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Protest in Bahrain swells following violence

Organizer vows peaceful stand; king speaks up

Thousands of protesters gathered at Pearl Roundabout in Manama, Bahrain. A man was killed in clashes at a rally earlier. Thousands of protesters gathered at Pearl Roundabout in Manama, Bahrain. A man was killed in clashes at a rally earlier. (Hamad I Mohammed/Reuters)
By Michael Slackman
New York Times / February 16, 2011

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MANAMA, Bahrain — Thousands of demonstrators poured into this nation’s symbolic center, Pearl Square, late yesterday in a raucous rally that again demonstrated the power of popular movements that are transforming the political landscape of the Middle East.

In a matter of hours, this small, strategically important monarchy experienced the now familiar sequence of events that has rocked the Arab world. What started as an online call for a “Day of Rage’’ progressed within 24 hours to demonstrators cheering, waving flags, setting up tents, and taking over the grassy traffic circle beneath the towering monument of a pearl in the heart of the capital city.

The crowd grew bolder as it grew larger, and, as in Tunisia and Egypt, modest concessions from the government only raised expectations among the protesters, who by day’s end were talking about tearing the whole system down, monarchy and all.

Then as momentum built up behind the protests yesterday, the 18 members of Parliament from the Islamic National Accord Association, the traditional opposition, announced they were suspending participation in the Legislature.

The mood of exhilaration stood in marked contrast to a day that began in sorrow and violence, when mourners who gathered to bury a young man killed the night before by police clashed again with the security forces.

In that melee, a second young man was killed, also by police.

“We are going to get our demands,’’ said Hussein Ramadan, 32, a political activist and organizer who helped lead the crowds from the burial to Pearl Square. “The people are angry, but we will control our anger, we will not burn a single tire, or throw a single rock. We will not go home until we succeed. They want us to be violent. We will not.’’

Bahrain is a small, strategically important nation in the Persian Gulf best known as a base for the US Navy’s Fifth Fleet and a playground for residents of Saudi Arabia who can drive over a causeway to enjoy the nightclubs and bars of the far more permissive kingdom. Its ruler, King Hamad bin Isa Al Khalifa, is an important ally of the United States in fighting terrorism and countering Iranian influence in the region.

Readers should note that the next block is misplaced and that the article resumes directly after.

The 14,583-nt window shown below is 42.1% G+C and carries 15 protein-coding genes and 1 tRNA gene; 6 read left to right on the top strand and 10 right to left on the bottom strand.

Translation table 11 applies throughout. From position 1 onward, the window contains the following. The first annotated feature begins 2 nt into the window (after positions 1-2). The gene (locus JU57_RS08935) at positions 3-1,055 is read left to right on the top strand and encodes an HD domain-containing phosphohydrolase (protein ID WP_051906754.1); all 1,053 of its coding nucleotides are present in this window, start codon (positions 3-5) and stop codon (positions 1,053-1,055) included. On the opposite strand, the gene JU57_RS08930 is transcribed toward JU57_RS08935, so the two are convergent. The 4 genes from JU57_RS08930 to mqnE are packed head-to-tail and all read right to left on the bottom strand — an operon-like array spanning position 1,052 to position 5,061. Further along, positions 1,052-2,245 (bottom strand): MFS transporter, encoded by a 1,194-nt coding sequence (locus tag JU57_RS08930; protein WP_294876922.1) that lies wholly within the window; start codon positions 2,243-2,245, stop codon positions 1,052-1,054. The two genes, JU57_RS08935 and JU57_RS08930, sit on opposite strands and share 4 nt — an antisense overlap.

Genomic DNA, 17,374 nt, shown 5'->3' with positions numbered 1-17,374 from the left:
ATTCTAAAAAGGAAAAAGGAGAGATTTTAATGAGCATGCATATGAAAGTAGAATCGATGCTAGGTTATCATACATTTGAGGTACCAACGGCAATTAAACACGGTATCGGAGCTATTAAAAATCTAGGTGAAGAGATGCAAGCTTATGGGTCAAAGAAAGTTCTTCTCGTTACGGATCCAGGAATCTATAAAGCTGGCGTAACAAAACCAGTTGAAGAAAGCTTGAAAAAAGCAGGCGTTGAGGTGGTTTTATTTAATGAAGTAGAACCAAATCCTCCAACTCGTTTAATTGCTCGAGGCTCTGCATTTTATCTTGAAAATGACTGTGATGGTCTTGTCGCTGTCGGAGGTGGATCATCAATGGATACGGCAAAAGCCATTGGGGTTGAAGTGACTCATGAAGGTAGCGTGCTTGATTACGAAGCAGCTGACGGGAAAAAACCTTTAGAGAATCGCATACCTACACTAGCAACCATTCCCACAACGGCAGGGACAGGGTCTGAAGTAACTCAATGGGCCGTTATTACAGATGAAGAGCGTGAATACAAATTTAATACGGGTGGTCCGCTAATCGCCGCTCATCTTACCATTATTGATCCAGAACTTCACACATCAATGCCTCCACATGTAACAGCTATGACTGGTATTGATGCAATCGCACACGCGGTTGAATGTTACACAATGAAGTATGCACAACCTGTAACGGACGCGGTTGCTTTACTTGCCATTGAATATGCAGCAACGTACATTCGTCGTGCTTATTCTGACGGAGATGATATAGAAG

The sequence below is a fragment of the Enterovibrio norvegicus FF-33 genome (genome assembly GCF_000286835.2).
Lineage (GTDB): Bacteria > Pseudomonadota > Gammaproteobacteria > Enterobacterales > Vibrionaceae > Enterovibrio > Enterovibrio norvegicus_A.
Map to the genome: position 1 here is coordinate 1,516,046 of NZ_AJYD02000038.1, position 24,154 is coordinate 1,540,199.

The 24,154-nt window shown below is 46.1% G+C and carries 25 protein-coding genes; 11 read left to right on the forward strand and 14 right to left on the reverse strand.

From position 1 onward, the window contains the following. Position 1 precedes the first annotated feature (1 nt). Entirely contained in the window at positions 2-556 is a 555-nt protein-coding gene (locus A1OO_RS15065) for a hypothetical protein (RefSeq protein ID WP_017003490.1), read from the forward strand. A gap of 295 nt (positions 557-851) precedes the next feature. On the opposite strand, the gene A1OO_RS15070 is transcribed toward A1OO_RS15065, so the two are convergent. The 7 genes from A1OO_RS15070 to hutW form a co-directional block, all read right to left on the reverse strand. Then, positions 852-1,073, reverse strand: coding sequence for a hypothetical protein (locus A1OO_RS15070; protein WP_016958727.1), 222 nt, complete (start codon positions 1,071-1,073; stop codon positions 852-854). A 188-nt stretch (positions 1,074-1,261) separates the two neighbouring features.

It is far too soon to tell where Bahrain’s popular political uprising will go. The demands are economic — people want jobs — as well as political, in that most would like to see the nation transformed from an absolute monarchy into a constitutional one. But the events here, inspired by the uprisings in Tunisia and Egypt, have altered the dynamics in a nation where political expression has long been tamed by harsh police tactics and prison terms.

In a rare speech to the nation, the king expressed his regret on national television for the deaths of two young men killed by police and called for an investigation into the deaths. But in an unparalleled move he also instructed his police force to allow more than 10,000 demonstrators to claim Pearl Square as their own.

As night fell yesterday and a cold wind blew off the Persian Gulf, thousands of demonstrators occupied the square or watched from a highway overpass, cheering. Where a day earlier the police fired tear gas and rubber bullets at anyone who tried to protest, no matter how small, or peaceful, people now waved the red and white flag of Bahrain, gave speeches, chanted slogans, and shared food.

The police massed on the other side of a bridge leading to the square, and a police helicopter never stopped circling, but took no further action, to the protesters’ surprise.

By 10 p.m., many of the people headed home from the square, with many saying they had plans to return the next day. A core group planned to spend the night there in tents.

“Now the people are the real players, not the government, not the opposition,’’ said Matar Ibrahim Matar, 34, an opposition member of Parliament who joined the crowds gathered beneath the mammoth statue. “I don’t think anyone expected this, not the government, not us.’’

Bahrain’s domestic politics have long been tangled. The king and the ruling elite are Sunni Muslims. The majority are Shi’ite Muslims.

The Shi’ites say they are discriminated against in jobs, housing, and education.

The demonstrators have asked for the release of political prisoners, the creation of a more representative and empowered Parliament, establishment of a constitution written by the people, and the formation of a new, more representative Cabinet.

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